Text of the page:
You don't hear too many good things about banks these days, which is why those of us who traveled to the Berkshire Hathaway (NYSE:BRK-A) shareholder meeting over the weekend were taken aback when Warren Buffett gave the largest endorsement of a bank -- heck, of any company -- we've ever heard.

Recalling the days in early March when Wells Fargo (NYSE:WFC) slipped below $9 a share, Buffett -- without the slightest hesitation -- stated, "If I had to put all of my net worth into stock, that would be the stock."

Now, before you sell all your possessions and plow your net worth into Wells Fargo, realize that Buffett's comment was solely in respect to shares trading for less than $9 -- 63% below today's price. The incredible irony is that Buffett's net worth actually exceeded Wells Fargo's entire market cap at those depressed levels. (We'll let that inconsistency in his argument pass on the basis of sheer awesomeness.)

In any event, two big questions surround this rousing endorsement:

  • What does Buffett see in Wells Fargo that the rest of the market doesn't?
  • Are there any holes in his argument? Betting against Buffett is usually fruitless, but it's also dangerous to blindly chase anyone while oblivious to potential risks.

Here's a rundown of the good, bad, and ugly that Buffett has focused on in the past.

You can't touch this
Buffett recently told Fortune magazine that Wells Fargo's secret to success is "low-cost deposits and a lot of ancillary income coming in from their customer base."

Through a combination of reputational superiority and a sales force that's relentless about cross-selling new bank products, Wells Fargo has created a deposit base that's significantly cheaper than its competitors. Looking at 12-month CD rates, the difference between the rates at which Wells Fargo can raise deposits compared to those of its competitors is staggering:


Current 12-Month CD Rate

Wells Fargo


Bank of America (NYSE:BAC)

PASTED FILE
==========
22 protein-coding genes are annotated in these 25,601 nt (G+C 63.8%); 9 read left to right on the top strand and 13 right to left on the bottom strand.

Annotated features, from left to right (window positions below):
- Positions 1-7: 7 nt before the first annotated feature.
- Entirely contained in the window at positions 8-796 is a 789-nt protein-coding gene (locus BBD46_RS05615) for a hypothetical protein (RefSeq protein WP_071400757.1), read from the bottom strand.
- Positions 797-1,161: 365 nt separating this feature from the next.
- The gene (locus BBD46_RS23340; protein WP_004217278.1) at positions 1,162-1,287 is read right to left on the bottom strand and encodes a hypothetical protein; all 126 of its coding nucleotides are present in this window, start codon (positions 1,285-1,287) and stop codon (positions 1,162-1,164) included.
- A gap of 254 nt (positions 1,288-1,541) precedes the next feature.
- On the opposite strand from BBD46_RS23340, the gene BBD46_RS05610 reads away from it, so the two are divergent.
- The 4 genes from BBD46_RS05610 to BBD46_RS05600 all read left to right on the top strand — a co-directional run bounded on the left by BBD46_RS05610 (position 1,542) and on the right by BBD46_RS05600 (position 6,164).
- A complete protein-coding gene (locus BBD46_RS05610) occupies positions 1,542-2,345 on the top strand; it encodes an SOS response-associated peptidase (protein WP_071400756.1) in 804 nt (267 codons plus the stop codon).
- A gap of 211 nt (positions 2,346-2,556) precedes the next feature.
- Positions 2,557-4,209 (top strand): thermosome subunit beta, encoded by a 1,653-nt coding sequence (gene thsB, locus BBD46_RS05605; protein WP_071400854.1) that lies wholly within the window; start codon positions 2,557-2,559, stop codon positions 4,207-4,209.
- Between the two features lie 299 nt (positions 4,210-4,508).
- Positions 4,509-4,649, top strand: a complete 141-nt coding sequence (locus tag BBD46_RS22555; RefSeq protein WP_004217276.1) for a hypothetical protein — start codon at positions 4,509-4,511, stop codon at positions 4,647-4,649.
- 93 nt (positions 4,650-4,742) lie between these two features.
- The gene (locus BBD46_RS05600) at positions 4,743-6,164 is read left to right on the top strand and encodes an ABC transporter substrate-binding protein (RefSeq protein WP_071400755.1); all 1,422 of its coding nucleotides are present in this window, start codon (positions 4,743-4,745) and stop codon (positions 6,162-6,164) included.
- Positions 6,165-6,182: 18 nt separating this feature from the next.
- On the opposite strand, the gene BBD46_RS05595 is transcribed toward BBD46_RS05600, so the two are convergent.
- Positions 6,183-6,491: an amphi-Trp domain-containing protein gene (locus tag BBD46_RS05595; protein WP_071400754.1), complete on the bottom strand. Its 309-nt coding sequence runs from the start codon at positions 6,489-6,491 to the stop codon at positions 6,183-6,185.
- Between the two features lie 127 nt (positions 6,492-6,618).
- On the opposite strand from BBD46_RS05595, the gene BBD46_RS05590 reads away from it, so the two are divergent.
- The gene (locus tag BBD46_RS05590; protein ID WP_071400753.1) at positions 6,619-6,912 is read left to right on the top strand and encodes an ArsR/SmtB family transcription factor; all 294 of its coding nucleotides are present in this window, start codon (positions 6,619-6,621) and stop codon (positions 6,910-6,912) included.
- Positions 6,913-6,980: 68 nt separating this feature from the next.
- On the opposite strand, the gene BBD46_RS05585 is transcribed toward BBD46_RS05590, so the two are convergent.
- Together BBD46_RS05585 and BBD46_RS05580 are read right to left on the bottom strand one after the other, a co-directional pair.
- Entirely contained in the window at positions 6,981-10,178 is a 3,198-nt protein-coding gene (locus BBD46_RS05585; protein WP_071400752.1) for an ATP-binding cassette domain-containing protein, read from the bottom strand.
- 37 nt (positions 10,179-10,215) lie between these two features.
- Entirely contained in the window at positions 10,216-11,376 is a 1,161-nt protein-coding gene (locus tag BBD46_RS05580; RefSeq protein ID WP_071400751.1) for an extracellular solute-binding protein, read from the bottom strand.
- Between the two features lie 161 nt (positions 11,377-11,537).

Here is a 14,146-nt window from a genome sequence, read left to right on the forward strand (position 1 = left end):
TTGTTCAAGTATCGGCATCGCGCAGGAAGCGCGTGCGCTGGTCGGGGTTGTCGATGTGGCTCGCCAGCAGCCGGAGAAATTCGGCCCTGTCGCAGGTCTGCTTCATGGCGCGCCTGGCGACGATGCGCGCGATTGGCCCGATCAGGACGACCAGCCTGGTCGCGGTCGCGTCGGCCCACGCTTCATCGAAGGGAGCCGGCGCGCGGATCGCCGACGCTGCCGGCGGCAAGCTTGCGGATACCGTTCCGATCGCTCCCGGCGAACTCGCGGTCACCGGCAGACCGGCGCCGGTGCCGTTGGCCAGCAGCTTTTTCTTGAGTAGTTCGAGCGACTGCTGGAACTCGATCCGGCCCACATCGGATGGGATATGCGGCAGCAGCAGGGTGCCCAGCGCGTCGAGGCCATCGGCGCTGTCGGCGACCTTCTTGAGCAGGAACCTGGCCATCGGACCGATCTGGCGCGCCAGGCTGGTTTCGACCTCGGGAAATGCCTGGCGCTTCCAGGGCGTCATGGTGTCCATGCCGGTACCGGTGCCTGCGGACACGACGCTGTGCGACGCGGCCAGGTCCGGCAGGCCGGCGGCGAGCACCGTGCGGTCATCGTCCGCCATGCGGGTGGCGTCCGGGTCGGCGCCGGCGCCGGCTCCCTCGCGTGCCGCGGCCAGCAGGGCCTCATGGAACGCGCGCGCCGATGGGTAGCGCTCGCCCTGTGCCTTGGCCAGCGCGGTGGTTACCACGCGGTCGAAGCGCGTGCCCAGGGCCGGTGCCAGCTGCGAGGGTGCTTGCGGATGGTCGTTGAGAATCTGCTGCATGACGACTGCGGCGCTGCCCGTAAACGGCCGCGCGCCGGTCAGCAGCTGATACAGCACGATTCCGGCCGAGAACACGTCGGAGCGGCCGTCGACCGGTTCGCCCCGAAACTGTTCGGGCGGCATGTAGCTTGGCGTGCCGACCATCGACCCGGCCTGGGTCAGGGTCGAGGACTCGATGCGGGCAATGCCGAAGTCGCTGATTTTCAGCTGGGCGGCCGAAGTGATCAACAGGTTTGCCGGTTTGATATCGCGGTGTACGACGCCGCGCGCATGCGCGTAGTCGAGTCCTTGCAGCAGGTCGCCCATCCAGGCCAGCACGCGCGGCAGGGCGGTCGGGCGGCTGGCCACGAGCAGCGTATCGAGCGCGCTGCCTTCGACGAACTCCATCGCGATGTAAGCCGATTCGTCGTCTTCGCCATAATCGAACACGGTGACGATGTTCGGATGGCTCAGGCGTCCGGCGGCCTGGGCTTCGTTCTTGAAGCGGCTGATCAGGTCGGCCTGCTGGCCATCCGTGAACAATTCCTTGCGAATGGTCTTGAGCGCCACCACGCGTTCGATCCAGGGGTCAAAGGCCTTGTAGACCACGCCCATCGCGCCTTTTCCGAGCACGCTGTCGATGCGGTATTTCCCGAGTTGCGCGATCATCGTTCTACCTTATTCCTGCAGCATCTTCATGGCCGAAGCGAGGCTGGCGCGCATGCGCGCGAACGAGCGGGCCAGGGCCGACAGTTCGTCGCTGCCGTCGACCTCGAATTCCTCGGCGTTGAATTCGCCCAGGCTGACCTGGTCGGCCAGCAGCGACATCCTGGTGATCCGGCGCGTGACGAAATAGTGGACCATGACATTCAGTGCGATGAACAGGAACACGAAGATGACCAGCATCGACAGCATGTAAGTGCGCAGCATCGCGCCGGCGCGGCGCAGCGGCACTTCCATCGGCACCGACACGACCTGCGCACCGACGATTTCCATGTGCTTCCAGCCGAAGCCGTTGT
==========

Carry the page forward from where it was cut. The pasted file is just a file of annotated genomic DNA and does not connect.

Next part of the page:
Citigroup (NYSE:C)


JPMorgan Chase (NYSE:JPM)


*As of May 4, 2009.

Most importantly, that low-cost deposit base translates directly into earnings power. Looking at the net-interest margin -- the difference between a bank's interest income and interest expense -- Wells Fargo is in a league of its own:


2008 Net Interest Margin

Wells Fargo


Bank of America




JPMorgan Chase


Smarter than your average bank
Of course, a low-cost deposit bank means squat if you invest those deposits in firecrackers and lottery tickets. Bear Stearns and Lehman Brothers had exceptionally low costs of capital from exploiting the overnight repo market. How'd that end up working out?

It's hardly unscathed, but Wells Fargo nonetheless avoided most of the utterly insane lending practices that characterized the boom years. Rumor has it that the bank would often verify people's income before loaning money. Ingenious!

Nonetheless, one big area investors fret over is the book of assets Wells Fargo inherited from the Wachovia acquisition. Wachovia ultimately blew up because of its own 2006 acquisition of Golden West, which overdosed on variable-rate loans underwritten with standards that could make Bernie Madoff look like a wuss.

However, much of that risk has been purged from Wells' books, thanks to a 39% writedown of the high-risk portion of Wachovia's portfolio the day the merger closed. That's an insanely high number at which to discount a loan portfolio, and one that likely includes a nice margin of safety to protect Wells Fargo going forward. As Buffett recently noted, " guess is that the option ARMs will work out about as [Wells Fargo] guessed."

Great! So what's the catch?
All touting aside, are there any holes in Buffett's Wells Fargo love affair? Yes, one -- and it's actually a hole the Oracle himself pointed out a few months ago.

"The only worry," Buffet said back in March, "is that the government will force [banks] to sell shares at some terribly low price."

Well, start worrying. The Wall Street Journal reports that Wells will be among the handful of banks forced to recapitalize when the Treasury announces its stress test results this week. It's entirely unclear how much Wells will have to raise, but some estimates have tagged the number as high as $50 billion. Raising capital at low levels would be destructive for shareholders -- perhaps substantially so, if the Treasury overreacts in an attempt to cover its butt. And it probably will.

Bottom line
Just because Buffett seems fired up about a company's potential doesn't necessarily mean you should dive in headfirst. As we saw with Goldman Sachs (NYSE:GS) and General Electric (NYSE:GE), he can get terms you and I couldn't dream about.

Even so, it's hard to look past this endorsement without acknowledging that good things come out of bad markets. When the world's most successful investor says he'd be comfortable making moves so bold, they'd normally classified as financial suicide, maybe it's time to listen.

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